•  Development of infrastructure like roads, water supply, sanitation and other amenities near the housing site of an area, higher than a Hectare, through development planning process, facilitated by MHADA funding support for at least the built up above the permissible normal FSI. Due to such a large FSI increment, the number of tenements is going to increase almost three-fold. To avoid the parking catastrophe, as is the case of today, the parking norms, the basement provisions and issues related to the cost of construction increment need to be addressed here. As in case of the township policy, the NA permission needs to be reviewed. This is a time consuming procedure and could be deemed unnecessary for this policy.Construction guidelines: According to the policy, 50% of the FSI over and above basic (normal) FSI shall be utilized by the private owner/developer for construction of EWS/LIG houses for MHADA and handover the same to the MHADA. This rate shall not be more than cost of the construction of tenement. It would only be unfair to rule out the developmental costs, contractor profits and premiums as may be payable to local authorities. Also the procedure or stages of reimbursement by MHADA to the developer need to be stated, perhaps based on the certification of work completed. Also, some concession should be given in case of developmental and other service charges (stamp duty, value added tax, etc.) by the sanctioning authorities. The tenement which will be handed over to MHADA shall not be in a separate building, but in the same building of the free sale tenements. This policy guideline was drawn as to prevent the discrimination of the housing quality or specification. The cost of construction will vary from developer to developer. It could be therefore that MHADA decides on the cost of construction of the tenement as per the DSR of PWD on basis of which the developer will be compensated for the tenements handed over to MHADA. Or MHADA can decide on the specifications for the tenements to be constructed for them. If the above-said is considered, the tenements can be accommodated in a separate building allowing them with a desired flexibility in the amenities/specifications and thus the maintenance cost. As for the transfer charges, this would be efficient for distribution of rights at the time of redevelopment. While deciding the construction rate, the cost of internal land development such as roads, swimming pool, M.S.E.B. connections, Gas connections, street light, drainage line, compound wall, water supply line, landscape, etc. should be considered. This policy states a proviso to levy premium of 5% of Ready reckoner rate. This seems to be a very small amount as compared to the growing needs for infrastructure. Especially in case of bigger projects, MHADA should contribute proportionately towards re- imbursement of infrastructure costs such as roads, sewage treatment plan, water, electricity, storm water drains, etc.
    • Slum RehabilitationMaharashtra has 10.6 million urban poor population (27% of urban population), largestamong all states and equal to 1% of India’s total population. The Percentage of urban poor tototal poor in Maharashtra has almost doubled (from 24% to 45% between 1977 and 2000).The need for Slum rehabilitation counts to 2.5 to 4 lakh units in Pune region itself. [Ref: StatePlanning Division; Maharashtra State Development Report; 2005].The state initiative is the policy of 25% land reservation for EWS housing (in-situ housing)for the township projects. The rehabilitation projects are normally failing due to no co-operation from the slum dwellers. They sell or rent the rehab houses and establish slums intheir prior location. This has led to a more complex situation in these types of projects.Real Estate Market TrendsSince the recession period, the 2-Bhk housing costs increased considerably. The low costhousing in Pune gained importance. The challenge was to find location and land forconstruction. The price range statistics for budget homes was then set for: 3-Bhk @ 20–25lakh; 2-Bhk @ 12-20 lakh and the rent to 8500-11000 per month for 2-Bhk in IT sector [Ref:www.housinginindia.com].But the market ‘lower loan to value ratio’ and ‘sufficient liquidity’ made consumers lesssusceptible to housing crisis. It improved the standard of living, ensured growth of IT andITES sector, rise in mall culture and placed real estate as an investment vehicle. Ever since,the demand for shopping arcades, parks and plazas are increasing. Thus higher taxationlevied by the govt., e.g. Property taxes (30% of sale tax), became eminent.Recently as low cost housing is becoming a priority, the state govt. and also the privatebuilders are taking initiative. Projects such as Kondhave Dhawade and Mont Vert Belair(Bhugaon, Pune) are coming up with a low price range of 2-Bhk @ 20 lakh where normalprices range up to 30-40 lakh. Sterling construction System and Eredene Capital Pic (US jointventure- 100 crore) had an affordable LIG project ‘Tanaji Malsure City’ of 10,000 flats (300to 500 sq. ft. carpet) at Katraj, Pune at price range of 3.5 to 7.5 lakh for Pune residents(2008).Conclusion and InferencesThe housing shortage in the Pune needs to be addressed vigorously if the development is tobe ensured in the right direction. Needless to say in the Pune city the FSI increment hasbecome requisite. But the rural areas too need to be developed in the same fashion as a toolfor decentralisation. Pune region needs to be worked out in a comprehensive way in order toensure its overall and regularised growth. This is very well possible if the above points areaddressed and worked upon.Considering economic, demographic and environmental complementarities that exist betweenrural and urban areas in Pune Region, there is a need to promote rural-urban linkages as adevelopment approach, which posits urban and rural areas as the two ends of the humansettlements continuum. Thus, the rural dimension of sustainable urban development shouldemphasize requisite infrastructure, addressing the challenge of increasing investment in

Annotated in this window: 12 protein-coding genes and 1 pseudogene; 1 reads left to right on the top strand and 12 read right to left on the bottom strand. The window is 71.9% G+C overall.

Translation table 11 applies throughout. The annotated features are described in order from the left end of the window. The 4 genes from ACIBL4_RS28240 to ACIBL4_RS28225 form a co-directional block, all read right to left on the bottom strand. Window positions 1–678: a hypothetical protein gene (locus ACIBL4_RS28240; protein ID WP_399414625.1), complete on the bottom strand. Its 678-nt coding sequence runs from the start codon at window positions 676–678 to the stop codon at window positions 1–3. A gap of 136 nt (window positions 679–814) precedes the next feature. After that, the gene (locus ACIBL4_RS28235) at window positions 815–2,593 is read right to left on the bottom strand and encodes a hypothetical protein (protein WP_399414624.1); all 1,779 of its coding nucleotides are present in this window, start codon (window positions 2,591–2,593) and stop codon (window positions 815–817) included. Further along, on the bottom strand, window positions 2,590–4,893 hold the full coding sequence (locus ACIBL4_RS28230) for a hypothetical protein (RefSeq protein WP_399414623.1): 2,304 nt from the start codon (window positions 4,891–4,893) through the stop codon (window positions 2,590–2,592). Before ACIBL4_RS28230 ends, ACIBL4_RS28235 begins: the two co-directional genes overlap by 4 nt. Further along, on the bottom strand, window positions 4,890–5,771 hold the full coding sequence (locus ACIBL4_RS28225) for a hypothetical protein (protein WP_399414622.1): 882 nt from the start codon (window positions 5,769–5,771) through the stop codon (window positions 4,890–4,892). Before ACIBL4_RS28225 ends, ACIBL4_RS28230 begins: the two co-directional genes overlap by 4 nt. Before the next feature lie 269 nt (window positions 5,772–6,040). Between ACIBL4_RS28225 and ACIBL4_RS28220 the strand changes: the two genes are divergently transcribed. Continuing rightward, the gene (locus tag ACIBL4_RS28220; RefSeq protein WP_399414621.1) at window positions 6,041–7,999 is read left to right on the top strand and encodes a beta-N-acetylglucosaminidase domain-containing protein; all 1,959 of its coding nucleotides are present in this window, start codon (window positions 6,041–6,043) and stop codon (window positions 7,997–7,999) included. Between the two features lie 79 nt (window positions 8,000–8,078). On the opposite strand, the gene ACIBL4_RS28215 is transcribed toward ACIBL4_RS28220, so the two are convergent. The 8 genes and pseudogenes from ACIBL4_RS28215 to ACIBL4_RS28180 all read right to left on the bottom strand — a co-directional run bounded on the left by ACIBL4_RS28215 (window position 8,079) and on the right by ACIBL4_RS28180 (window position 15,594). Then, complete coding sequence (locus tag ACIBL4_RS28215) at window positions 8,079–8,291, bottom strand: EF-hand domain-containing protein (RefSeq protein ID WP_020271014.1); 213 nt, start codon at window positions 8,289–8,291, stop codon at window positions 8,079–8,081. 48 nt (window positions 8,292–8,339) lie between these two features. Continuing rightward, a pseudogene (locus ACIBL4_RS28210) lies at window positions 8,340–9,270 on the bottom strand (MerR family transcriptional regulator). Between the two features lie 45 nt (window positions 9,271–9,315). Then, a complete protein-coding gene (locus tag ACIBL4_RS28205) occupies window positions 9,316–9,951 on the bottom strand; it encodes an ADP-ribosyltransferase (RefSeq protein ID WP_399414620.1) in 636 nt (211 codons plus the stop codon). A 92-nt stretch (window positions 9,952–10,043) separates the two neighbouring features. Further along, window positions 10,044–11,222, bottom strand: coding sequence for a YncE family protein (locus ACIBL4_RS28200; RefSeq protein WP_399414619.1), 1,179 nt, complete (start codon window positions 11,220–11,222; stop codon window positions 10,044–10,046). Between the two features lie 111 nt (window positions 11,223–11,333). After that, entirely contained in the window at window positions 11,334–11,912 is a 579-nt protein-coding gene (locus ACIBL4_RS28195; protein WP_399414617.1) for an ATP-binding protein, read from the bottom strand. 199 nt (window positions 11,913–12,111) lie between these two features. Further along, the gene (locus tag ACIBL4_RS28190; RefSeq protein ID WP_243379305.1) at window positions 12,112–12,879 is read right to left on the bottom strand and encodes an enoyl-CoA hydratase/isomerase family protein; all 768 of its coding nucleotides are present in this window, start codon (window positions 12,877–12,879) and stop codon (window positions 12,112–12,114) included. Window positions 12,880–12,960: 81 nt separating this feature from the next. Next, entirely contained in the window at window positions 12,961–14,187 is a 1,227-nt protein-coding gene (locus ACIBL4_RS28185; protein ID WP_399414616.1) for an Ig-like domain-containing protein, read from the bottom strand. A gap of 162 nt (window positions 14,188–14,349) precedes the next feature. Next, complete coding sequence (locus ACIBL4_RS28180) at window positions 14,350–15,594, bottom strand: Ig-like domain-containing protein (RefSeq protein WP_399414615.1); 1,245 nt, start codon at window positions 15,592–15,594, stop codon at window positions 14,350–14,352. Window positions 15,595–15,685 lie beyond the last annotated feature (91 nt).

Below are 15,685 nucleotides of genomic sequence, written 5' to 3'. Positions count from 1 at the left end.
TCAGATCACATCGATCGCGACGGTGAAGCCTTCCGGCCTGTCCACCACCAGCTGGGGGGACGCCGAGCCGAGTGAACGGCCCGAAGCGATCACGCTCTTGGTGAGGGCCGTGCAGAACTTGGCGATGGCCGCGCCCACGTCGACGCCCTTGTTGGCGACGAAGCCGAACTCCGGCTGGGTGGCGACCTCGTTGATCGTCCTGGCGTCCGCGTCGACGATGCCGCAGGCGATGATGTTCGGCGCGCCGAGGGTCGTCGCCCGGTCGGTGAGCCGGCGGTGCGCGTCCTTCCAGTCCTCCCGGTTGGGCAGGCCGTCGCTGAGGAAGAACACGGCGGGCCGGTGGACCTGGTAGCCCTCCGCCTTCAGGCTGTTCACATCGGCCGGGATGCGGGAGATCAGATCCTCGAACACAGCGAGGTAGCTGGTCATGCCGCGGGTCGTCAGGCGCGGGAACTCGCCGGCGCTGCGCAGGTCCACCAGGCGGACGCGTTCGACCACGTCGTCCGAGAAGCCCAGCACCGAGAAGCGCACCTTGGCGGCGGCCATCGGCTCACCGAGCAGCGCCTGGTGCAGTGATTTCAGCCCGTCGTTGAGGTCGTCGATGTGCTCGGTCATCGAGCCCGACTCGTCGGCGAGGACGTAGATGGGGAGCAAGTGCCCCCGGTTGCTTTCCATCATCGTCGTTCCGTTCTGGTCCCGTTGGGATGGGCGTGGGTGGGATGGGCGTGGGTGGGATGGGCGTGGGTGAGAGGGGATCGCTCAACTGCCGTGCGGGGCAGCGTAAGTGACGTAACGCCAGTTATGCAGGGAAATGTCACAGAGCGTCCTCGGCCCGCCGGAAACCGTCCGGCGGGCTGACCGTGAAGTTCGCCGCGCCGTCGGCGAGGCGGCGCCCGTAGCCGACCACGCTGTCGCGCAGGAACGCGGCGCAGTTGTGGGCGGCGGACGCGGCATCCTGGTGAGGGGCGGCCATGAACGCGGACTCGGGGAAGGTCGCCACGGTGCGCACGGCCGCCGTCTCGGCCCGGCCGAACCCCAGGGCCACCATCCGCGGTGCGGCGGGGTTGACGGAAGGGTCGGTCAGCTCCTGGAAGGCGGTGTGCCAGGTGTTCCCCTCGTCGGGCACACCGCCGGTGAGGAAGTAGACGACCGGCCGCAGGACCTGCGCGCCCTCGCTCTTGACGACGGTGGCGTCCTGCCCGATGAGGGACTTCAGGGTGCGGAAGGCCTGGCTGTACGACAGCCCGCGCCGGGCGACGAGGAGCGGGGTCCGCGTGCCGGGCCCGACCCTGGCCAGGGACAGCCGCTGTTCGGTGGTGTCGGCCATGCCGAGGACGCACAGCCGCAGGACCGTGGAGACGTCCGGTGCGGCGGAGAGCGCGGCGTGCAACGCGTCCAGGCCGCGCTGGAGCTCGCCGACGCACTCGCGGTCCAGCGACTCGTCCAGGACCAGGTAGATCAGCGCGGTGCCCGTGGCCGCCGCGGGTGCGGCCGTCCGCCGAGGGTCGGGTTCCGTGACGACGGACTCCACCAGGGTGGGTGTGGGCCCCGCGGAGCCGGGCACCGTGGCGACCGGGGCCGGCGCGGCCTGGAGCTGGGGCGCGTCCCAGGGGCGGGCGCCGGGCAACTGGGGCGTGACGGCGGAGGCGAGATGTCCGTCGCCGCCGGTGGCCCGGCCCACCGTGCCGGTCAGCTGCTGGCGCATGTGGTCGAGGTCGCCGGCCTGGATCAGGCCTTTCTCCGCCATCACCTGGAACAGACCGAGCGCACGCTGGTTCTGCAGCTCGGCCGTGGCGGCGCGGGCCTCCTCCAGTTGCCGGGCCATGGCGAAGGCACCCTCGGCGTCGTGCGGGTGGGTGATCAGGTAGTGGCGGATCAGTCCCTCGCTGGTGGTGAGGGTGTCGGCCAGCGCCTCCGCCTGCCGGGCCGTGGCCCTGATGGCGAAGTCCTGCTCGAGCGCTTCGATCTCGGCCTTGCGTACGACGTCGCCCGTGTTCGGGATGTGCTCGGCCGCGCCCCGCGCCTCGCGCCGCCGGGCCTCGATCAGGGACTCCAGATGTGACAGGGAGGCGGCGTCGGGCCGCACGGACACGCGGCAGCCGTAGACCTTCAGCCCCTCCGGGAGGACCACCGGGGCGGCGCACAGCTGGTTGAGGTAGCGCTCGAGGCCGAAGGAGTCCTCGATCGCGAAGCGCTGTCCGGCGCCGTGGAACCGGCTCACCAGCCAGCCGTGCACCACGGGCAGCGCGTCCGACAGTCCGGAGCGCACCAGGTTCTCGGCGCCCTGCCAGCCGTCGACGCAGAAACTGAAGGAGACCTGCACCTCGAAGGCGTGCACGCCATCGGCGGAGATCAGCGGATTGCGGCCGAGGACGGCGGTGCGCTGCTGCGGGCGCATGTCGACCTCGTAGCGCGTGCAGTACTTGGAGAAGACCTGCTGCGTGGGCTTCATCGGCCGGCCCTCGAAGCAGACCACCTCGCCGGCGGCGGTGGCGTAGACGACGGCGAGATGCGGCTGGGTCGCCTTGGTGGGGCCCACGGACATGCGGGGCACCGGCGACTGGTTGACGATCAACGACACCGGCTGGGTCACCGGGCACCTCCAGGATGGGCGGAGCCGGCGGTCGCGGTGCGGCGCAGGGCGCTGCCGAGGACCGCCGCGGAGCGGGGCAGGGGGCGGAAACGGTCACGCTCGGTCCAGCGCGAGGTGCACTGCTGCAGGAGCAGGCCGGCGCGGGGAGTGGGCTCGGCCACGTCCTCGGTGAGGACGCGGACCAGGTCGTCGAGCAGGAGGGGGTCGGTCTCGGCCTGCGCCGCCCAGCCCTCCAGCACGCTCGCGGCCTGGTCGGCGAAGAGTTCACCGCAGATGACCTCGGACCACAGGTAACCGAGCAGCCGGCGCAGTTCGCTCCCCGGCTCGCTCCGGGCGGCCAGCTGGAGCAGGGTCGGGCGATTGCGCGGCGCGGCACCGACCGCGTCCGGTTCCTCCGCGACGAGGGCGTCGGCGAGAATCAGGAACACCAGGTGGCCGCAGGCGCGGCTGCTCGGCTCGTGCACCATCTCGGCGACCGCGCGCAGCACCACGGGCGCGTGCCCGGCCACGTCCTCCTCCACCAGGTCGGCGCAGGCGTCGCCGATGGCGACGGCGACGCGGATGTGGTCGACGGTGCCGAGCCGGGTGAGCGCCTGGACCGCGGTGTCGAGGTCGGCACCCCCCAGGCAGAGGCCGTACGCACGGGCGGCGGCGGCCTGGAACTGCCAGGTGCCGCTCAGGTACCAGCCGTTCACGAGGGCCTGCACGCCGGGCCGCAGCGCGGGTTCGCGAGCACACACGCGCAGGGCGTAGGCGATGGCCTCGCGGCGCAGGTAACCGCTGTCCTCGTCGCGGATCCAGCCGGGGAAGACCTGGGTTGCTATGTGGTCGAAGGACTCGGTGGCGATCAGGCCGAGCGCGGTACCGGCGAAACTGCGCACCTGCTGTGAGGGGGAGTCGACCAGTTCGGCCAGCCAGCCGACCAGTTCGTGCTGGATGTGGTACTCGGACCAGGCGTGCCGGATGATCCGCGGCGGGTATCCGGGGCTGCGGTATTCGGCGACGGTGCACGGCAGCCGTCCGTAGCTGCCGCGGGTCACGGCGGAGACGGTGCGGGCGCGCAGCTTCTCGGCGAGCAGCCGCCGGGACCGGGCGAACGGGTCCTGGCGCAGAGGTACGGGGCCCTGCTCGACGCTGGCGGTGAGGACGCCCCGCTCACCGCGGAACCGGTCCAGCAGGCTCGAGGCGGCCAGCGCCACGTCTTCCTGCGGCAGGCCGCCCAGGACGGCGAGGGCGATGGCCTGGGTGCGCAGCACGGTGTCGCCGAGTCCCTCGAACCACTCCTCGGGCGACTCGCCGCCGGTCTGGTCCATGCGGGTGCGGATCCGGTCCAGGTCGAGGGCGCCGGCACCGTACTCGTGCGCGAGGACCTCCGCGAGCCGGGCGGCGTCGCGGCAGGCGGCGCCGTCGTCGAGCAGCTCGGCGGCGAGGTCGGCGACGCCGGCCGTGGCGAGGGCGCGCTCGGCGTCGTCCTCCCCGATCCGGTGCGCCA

• physical, economic and social infrastructures, for the discussed policy that is supportive ofurbanization. ‘MHADA Controversies: The draft provision of granting incremental FSI for such affordablehousing projects is most welcome being long overdue. Since the repeal of Urban Land Ceiling Actand even before the repeal, the government has been unable to provide sufficient lands to MHADA. Ithas been seen especially in Pune and similar cities that even when lands had been provided toMHADA, virtually free of cost, it has failed to compete with Private developers both in terms ofquality and in terms of cost. MHADA tends to create huge overheads and to load them on tocustomers. Whenever FSI is increased, the basic land prices increase and land owners benefit in long term. Thedraft proposal is creating MHADA as a second landowner, further increasing developers investmentsand costs to end user. The government is unnecessarily attempting to create opportunity for its ownsubsidiary which is presently jobless. By trying to rope in MHADA, an otherwise simple and logicallegislation will get complicated causing procedural delays, increasing corruption and overall cost.’ [Ref: Objections & Suggestions, Hemant Naiknavare Naiknavare Developers Pvt. Ltd.; Pune]References: Pune Regional Planning Board. Draft Report: Regional Plan Pune, Maharashtra 1990- 2011. Maharashtra State Housing Policy; Housing Department.; Mandatory layout for EWS/LIG/MIG; 23rd July, 2007. Maharashtra State Planning Division; Maharashtra State Development Report; 2005. Suggestions and Objections (Public participation): th  M. G. Kulkarni, Suggestions & objections no. 2332, Pune; 13 April, 2011.  Rajendra Nimbalkar, chief officer/Pune board, Suggestions & objections no. 2276, Pune; 8th April, 2011.  Vishal Constructions; Suggestions & objections no. 2223, Talegaon, Shirur Dist. Pune; 6th April, 2011.  Hemant Naiknavare, Naiknavare Developers Pvt. Ltd. Suggestions & objections, Pune; 8th March, 2011.  Credai Pune, ISO 9001 Organisation, Suggestions & objections; Pune 2011.  Vishwas Kulkarni, Architects, Engineers & Surveyors Association, Suggestions & objections no. 1413, Pune; 3rd March, 2011.  Ar. Dharmesh Chevli, Suggestions & objections no. 2223 Suggestions & objections, Pune 2011.  Nayan Shah, Mayfair Meridian; Suggestions & objections no. 1411, Mumbai, 28th February, 2011.  Kalpataru Ltd., Suggestions & objections no. 1383; 3rd March, 2011.  Mandar Barbhai, Suggestions & objections no. 2694; Pune, 4th May, 2011.  Dr. Satyajeet Naik, Naik Hospital; Suggestions & objections no. 2696, Pune, 4th May, 2011. Website: www.housinginindia.com Census 2001, 2011.